In 2018, ABC27 News reported that Pennsylvania adopted Act 153 to tackle drunk driving problems within the state. The bill allowed the state to charge drunk drivers with a felony under the following conditions:
- It was the fourth arrest or higher.
- It was the third DUI offense or higher.
- Blood-alcohol content was 0.16% or higher.
The bill also increased incarceration time for intoxicated drivers if it resulted in the unintentional death of someone else. The minimum sentence was originally three years, but it was raised to five. Repeat offenders who were caught driving on a suspended or revoked license could also face prison time of up to six months and fines up to $2,500.
These drastic changes were not without cause. According to Forbes, road traffic accidents is the primary killer of young adults and children all around the world. It holds ninth place in the world as the leading cause of death overall. Experts believe it will move into seventh place by 2030.
People who are five to 29 years old face the greatest risk of dying from road traffic accidents. In fact, it is the primary fatal threat for this age group. Even children of parents who do not drive are at risk. Children are often killed at bus stops, while crossing the street or while riding their bicycles.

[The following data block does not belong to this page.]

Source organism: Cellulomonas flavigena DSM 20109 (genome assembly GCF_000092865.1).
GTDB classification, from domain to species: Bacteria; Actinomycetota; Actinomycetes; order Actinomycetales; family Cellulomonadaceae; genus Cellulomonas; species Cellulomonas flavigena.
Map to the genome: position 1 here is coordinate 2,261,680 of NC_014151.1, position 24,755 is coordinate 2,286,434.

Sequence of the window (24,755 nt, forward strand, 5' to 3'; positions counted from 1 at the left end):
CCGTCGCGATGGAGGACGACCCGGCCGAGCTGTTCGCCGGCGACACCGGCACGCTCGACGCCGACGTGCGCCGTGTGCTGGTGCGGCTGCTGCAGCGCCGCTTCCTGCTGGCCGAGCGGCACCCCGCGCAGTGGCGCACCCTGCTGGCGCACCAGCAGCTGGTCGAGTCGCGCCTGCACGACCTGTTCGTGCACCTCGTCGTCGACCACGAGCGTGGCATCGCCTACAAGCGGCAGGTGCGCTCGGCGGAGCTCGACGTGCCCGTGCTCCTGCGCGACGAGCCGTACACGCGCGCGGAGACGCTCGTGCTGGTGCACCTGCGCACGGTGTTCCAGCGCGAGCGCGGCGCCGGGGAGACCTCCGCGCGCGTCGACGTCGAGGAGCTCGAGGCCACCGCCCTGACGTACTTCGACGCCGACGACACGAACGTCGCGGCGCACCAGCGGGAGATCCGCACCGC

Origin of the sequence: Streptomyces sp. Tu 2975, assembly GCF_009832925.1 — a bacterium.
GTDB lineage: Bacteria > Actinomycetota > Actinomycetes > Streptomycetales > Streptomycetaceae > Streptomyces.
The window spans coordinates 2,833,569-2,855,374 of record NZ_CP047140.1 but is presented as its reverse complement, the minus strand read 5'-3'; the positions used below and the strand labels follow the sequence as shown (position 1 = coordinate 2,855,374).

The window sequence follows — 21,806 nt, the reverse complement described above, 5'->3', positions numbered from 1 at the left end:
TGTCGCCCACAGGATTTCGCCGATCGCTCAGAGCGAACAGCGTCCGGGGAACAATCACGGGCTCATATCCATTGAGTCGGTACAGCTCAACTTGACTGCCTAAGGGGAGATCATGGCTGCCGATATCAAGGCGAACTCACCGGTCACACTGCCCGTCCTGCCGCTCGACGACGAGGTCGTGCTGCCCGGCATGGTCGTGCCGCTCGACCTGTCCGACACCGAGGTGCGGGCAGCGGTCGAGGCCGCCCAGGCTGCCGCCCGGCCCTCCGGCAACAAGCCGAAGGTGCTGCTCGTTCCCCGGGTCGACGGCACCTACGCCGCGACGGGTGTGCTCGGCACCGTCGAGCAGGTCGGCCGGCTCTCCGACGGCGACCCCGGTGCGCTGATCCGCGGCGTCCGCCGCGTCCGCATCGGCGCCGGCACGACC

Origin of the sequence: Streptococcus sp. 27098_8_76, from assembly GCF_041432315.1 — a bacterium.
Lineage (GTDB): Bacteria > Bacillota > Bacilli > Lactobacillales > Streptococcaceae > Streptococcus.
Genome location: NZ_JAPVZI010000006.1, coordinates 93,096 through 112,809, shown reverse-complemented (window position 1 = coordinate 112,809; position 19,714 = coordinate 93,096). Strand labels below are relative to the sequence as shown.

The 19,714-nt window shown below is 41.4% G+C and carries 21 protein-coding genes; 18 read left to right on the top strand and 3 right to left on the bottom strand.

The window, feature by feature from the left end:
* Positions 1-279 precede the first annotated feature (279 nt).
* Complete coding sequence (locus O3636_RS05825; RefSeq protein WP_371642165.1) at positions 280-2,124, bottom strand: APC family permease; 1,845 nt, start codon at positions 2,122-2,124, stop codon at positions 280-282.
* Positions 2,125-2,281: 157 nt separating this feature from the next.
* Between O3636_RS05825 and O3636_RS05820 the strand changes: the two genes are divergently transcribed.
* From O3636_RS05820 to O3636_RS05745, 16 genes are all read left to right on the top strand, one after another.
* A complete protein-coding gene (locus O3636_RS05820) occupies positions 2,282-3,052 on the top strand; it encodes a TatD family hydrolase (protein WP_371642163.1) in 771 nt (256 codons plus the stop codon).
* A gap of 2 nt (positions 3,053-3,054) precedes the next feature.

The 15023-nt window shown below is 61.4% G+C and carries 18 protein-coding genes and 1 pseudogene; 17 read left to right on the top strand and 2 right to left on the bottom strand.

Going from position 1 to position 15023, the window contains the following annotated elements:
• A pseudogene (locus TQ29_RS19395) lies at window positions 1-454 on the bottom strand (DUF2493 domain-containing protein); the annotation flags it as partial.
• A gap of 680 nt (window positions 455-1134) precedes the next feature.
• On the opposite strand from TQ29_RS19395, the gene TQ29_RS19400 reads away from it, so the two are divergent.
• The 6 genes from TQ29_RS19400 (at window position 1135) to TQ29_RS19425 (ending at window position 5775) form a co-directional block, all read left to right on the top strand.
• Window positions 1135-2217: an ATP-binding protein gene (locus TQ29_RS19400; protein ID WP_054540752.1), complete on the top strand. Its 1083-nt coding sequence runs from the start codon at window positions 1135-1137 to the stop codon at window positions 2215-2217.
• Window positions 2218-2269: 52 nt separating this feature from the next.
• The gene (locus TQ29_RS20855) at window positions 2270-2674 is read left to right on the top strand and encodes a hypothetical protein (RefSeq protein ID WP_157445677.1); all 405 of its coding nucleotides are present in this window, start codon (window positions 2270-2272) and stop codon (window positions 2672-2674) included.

One of the main contributors to deadly car crashes is alcohol. Alcohol affects people differently. Some people may have a BAC below the legal limit and still fail to operate a vehicle safely. In 2017, 1,837 people were killed by drivers whose BAC were below the legal limit. And, every day, 29 people die due to the actions of an impaired driver. The cost of these alcohol-related crashes amount to $44 billion.
It is no wonder then that Pennsylvania and other states around the U.S. are taking stronger measures to deter drunk driving. However, as many critics continue to point out, there may also need to be a stronger focus on substance abuse programs to help habitual offenders.